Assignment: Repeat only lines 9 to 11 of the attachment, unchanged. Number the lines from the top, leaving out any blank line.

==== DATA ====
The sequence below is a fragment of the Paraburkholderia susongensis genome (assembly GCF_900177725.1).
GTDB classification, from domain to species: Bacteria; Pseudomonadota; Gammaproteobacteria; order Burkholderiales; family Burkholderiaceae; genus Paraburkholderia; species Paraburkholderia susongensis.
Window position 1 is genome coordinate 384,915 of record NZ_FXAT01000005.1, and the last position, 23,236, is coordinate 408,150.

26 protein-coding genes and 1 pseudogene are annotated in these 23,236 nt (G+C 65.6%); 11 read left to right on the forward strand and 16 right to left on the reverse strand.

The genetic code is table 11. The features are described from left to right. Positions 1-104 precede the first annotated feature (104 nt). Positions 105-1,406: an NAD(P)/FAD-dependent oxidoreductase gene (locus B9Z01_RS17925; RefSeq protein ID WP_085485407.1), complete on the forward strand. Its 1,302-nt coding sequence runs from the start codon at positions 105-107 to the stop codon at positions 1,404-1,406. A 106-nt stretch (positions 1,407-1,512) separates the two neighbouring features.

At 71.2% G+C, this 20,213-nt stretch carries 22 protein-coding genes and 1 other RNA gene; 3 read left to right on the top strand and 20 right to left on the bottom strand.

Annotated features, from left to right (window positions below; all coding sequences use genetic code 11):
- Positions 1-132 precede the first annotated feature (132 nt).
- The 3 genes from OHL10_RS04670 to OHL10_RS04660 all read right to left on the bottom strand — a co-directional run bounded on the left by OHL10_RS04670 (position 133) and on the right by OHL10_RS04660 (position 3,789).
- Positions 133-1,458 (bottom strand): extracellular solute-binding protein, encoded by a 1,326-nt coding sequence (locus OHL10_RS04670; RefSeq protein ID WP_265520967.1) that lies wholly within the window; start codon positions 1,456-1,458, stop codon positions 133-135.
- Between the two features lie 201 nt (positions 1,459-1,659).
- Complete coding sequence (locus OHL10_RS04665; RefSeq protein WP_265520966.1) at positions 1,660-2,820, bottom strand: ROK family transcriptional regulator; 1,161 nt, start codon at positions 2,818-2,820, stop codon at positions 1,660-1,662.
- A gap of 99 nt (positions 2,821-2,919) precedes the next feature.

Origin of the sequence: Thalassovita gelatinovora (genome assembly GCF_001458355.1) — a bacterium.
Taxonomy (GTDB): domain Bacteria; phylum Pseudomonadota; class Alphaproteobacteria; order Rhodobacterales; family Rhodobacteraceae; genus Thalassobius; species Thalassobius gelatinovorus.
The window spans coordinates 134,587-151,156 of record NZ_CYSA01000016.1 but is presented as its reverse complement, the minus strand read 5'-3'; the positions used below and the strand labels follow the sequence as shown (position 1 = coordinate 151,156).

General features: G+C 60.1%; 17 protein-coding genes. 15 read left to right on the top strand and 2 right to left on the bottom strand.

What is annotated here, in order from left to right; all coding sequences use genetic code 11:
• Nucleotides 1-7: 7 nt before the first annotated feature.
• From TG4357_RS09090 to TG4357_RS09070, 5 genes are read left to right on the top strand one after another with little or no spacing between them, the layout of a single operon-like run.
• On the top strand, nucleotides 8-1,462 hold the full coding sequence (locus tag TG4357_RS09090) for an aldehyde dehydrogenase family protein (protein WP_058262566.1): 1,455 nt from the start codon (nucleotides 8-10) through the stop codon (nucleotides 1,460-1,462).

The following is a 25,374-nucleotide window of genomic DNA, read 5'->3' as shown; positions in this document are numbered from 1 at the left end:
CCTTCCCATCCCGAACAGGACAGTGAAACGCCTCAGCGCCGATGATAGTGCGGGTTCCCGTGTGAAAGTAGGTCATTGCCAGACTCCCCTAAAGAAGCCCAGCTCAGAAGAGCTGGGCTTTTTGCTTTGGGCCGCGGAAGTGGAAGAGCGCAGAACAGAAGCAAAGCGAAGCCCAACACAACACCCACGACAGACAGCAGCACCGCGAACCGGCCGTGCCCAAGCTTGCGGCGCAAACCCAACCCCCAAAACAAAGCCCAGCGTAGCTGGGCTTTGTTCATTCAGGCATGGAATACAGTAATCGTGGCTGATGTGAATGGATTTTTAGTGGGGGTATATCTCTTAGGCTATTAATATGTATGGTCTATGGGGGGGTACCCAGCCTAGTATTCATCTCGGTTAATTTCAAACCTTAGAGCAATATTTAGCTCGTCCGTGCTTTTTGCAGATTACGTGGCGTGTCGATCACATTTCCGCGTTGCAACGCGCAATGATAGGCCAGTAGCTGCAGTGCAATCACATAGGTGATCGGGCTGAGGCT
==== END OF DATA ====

- The 3 genes from OHL10_RS04670 to OHL10_RS04660 all read right to left on the bottom strand — a co-directional run bounded on the left by OHL10_RS04670 (position 133) and on the right by OHL10_RS04660 (position 3,789).
- Positions 133-1,458 (bottom strand): extracellular solute-binding protein, encoded by a 1,326-nt coding sequence (locus OHL10_RS04670; RefSeq protein ID WP_265520967.1) that lies wholly within the window; start codon positions 1,456-1,458, stop codon positions 133-135.
- Between the two features lie 201 nt (positions 1,459-1,659).